Gastric corticotropin-releasing factor influences mast cell infiltration in a rat model of functional dyspepsia.
Published Web Locationhttps://doi.org/10.1371/journal.pone.0203704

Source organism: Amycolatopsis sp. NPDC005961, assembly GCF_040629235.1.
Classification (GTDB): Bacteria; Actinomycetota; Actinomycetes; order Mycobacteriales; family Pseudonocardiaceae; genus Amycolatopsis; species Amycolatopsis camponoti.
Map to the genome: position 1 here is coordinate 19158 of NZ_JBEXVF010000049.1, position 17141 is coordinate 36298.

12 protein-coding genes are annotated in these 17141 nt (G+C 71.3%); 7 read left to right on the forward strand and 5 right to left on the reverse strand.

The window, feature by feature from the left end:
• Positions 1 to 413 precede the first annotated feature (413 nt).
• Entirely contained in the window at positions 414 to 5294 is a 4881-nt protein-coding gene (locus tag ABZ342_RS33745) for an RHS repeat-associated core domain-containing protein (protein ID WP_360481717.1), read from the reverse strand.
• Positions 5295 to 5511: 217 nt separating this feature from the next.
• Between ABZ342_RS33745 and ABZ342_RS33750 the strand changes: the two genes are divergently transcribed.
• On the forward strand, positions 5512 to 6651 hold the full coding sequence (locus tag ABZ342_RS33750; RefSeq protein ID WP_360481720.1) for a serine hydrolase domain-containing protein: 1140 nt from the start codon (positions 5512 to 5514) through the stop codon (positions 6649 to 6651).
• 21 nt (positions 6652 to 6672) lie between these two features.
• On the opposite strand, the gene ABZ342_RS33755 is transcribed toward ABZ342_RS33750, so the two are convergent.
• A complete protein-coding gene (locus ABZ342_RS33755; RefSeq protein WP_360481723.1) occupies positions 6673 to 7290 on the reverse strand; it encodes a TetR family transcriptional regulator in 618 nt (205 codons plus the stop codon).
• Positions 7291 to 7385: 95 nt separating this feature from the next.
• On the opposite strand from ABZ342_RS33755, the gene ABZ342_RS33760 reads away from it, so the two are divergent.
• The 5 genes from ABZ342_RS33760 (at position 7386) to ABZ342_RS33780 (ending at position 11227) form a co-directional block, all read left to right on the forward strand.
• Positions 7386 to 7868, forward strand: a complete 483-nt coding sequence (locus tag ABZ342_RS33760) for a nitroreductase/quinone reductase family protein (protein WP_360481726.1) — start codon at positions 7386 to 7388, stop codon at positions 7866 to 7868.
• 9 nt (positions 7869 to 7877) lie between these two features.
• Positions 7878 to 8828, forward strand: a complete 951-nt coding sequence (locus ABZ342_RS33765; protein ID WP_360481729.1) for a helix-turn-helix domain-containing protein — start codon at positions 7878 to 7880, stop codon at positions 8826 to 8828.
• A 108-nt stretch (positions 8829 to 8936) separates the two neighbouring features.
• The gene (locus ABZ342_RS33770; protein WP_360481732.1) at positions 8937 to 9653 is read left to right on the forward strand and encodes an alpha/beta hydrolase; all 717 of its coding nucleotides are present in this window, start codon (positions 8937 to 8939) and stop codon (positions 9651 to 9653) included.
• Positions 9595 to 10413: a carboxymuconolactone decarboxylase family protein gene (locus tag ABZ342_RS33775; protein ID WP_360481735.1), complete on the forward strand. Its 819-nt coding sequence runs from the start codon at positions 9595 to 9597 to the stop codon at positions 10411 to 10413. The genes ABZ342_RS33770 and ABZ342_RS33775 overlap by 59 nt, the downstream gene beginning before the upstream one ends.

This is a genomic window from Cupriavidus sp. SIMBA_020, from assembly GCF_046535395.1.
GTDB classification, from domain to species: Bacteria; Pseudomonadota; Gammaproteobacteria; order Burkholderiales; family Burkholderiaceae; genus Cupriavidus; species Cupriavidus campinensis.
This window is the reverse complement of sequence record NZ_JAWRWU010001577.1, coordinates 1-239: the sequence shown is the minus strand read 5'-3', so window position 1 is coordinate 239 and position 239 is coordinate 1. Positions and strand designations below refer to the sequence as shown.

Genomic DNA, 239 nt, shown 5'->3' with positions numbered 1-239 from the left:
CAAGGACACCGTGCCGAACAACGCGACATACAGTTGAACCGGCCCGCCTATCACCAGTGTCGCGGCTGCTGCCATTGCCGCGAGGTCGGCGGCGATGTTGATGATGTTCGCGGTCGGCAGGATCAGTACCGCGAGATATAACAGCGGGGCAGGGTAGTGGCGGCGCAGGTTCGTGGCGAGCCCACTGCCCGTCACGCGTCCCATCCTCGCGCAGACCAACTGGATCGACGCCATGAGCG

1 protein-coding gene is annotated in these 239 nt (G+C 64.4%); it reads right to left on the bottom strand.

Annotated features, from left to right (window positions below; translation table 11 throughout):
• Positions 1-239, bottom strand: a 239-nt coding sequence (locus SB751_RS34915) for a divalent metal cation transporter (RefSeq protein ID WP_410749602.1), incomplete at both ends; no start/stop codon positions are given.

Functional gastrointestinal disorders (FGIDs) are characterized by dysregulated gut-brain interactions. Emerging evidence shows that low-grade mucosal inflammation and immune activation contribute to FGIDs, including functional dyspepsia (FD). Stress plays an important role in the onset of FD symptoms. In human subjects with FD, presence of gastric mast cells has been reported, but factors that influence mast cell infiltration remain uncharacterized. Corticotropin-releasing factor (CRF) initiates the body's stress response and is known to degranulate mast cells. In this study, we delineated the role of the CRF system in the pathogenesis of FD in a rat model. Gastric irritation in neonate rat pups with iodoacetamide (IA) was used to induce FD-like symptoms. RNA interference (RNAi) was used to silence gastric CRF expression. Mast cell infiltrate in the stomach increased by 54% in IA-treated rats compared to controls and CRF-RNAi tended to decrease gastric mast cell infiltrate. Sucrose intake decreased in IA-treated rats and mast cell numbers showed a negative association with sucrose intake. IA treatment and transient silencing of gastric CRF increased hypothalamic CRF levels. In IA-treated rats, gastric levels of CRF receptor 2 (CRF2) decreased by ~76%, whereas hypothalamic CRF receptor 1 (CRF1) levels increased. Plasma levels of TNF-α showed a positive correlation with plasma CRF levels. Levels of phosphorylated p38 and ERK1/2 in the stomach showed a positive correlation with gastric CRF levels. Thus, CRF may contribute to low grade inflammation via modulating mast cell infiltration, cytokine levels, MAPK signaling, and the gut-brain axis.